BIRMINGHAM, Ala. – Sept. 8, 2015 – Researchers at Southern Research and the University of Alabama at Birmingham are part of a multisite consortium sharing a new five-year, $3.8 million grant from the National Institute of Neurological Disorders and Stroke CounterACT program, part of the National Institutes of Health, to learn more about organophosphate exposure to the central nervous system.
Organophosphates are chemicals that have been used for decades as pesticides but are also major components of chemical nerve agents that represent a continued threat to military personnel and citizens from terrorist groups and rogue nations. The grant will be used to support research that investigates new chemical and imaging technologies to understand how poisonous organophosphates enter the brain and how antidotes and therapeutics can be used to reduce neurotoxic effects to organophosphate exposures.
The multi-principal investigator team includes John Gerdes, Ph.D., senior research fellow and director of neurobiology, Southern Research, Kurt Zinn, DVM, Ph.D., professor and vice chair of Translational Research in the UAB Department of Radiology, Henry VanBrocklin, Ph.D., professor of radiology at the University of California, San Francisco, and Charles Thompson, Ph.D., professor of biomedical & pharmaceutical sciences at the University of Montana.
Central to the award is the utilization of positron emission tomography ¬– or PET imaging – to evaluate organophosphate exposures and the efficacy of the therapeutics in hopes of developing highly useful clinical tools and therapeutic inventions.
PET imaging has been used widely in cancer diagnosis and to determine the progress of certain neurodegenerative diseases such as Parkinson’s and Alzheimer’s. This research is the first use of PET imaging to study toxic organophosphates. The researchers are hopeful that this PET imaging investigation will unveil important characteristics about brain susceptibility to toxic agents and guide drug development that halts or reverses the toxic effects following organophosphate exposures.
About Southern Research
Southern Research is a not-for-profit 501(c)(3) organization with nearly 500 scientists and engineers working across four divisions: drug discovery, drug development, engineering, and energy and environment.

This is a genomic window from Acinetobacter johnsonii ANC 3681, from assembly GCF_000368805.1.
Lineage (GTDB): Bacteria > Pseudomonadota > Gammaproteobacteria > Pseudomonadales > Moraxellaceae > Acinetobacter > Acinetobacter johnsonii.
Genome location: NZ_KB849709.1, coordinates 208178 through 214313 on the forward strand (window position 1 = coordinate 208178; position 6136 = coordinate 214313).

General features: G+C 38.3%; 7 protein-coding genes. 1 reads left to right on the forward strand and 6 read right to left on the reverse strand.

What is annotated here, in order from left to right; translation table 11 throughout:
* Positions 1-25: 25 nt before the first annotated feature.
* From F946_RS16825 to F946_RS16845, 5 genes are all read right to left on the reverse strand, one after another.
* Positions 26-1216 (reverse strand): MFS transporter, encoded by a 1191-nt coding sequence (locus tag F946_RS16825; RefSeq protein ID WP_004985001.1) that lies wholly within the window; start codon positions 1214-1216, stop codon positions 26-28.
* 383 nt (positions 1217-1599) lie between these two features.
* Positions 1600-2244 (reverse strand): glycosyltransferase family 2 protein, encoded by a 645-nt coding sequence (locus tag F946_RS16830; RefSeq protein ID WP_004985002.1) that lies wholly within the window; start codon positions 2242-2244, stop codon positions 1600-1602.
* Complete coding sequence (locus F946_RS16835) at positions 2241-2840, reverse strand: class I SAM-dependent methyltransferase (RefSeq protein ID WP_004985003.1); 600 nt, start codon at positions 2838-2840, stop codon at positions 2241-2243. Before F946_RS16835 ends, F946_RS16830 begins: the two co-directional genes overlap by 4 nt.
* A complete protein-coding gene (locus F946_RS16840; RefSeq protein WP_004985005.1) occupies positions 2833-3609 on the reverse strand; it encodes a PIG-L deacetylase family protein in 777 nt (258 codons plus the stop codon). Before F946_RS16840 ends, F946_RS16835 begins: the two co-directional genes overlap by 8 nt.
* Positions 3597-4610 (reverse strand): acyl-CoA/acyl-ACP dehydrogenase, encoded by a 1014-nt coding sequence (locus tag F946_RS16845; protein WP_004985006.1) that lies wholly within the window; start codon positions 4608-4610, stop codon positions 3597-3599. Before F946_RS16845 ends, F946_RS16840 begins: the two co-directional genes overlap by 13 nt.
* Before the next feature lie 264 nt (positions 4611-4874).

• We’re developing 18 drugs to combat various forms of cancer, ALS, Alzheimer’s, diabetes, kidney disease, and Parkinson’s, among others.
• We’ve developed seven FDA-approved cancer drugs.
• We’re developing new medical devices.
• We’re helping to launch manned missions to Mars.
• We’re making the air and water cleaner here on Earth.
We work on behalf of the National Cancer Institute, National Institutes of Health, the U.S. Department of Defense, the U.S. Department of Energy, NASA, major aerospace firms, utility companies, and other private and government organizations as we solve the world’s hardest problems. Founded in 1941, Southern Research is headquartered in Birmingham with additional laboratories and offices in Wilsonville and Huntsville, Frederick, Maryland, Durham, North Carolina, Cartersville, Georgia, and Houston. Learn more at southernresearch.org.
Known for its innovative and interdisciplinary approach to education at both the graduate and undergraduate levels, the University of Alabama at Birmingham is an internationally renowned research university and academic medical center, as well as Alabama’s largest employer, with some 23,000 employees, and has an annual economic impact exceeding $5 billion on the state. The five pillars of UAB’s mission include education, research, patient care, community service and economic development. UAB is a two-time recipient of the prestigious Center for Translational Science Award. Learn more at www.uab.edu. UAB: Knowledge that will change your world.
Southern Research: Rossi Morris
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UAB: Bob Shepard
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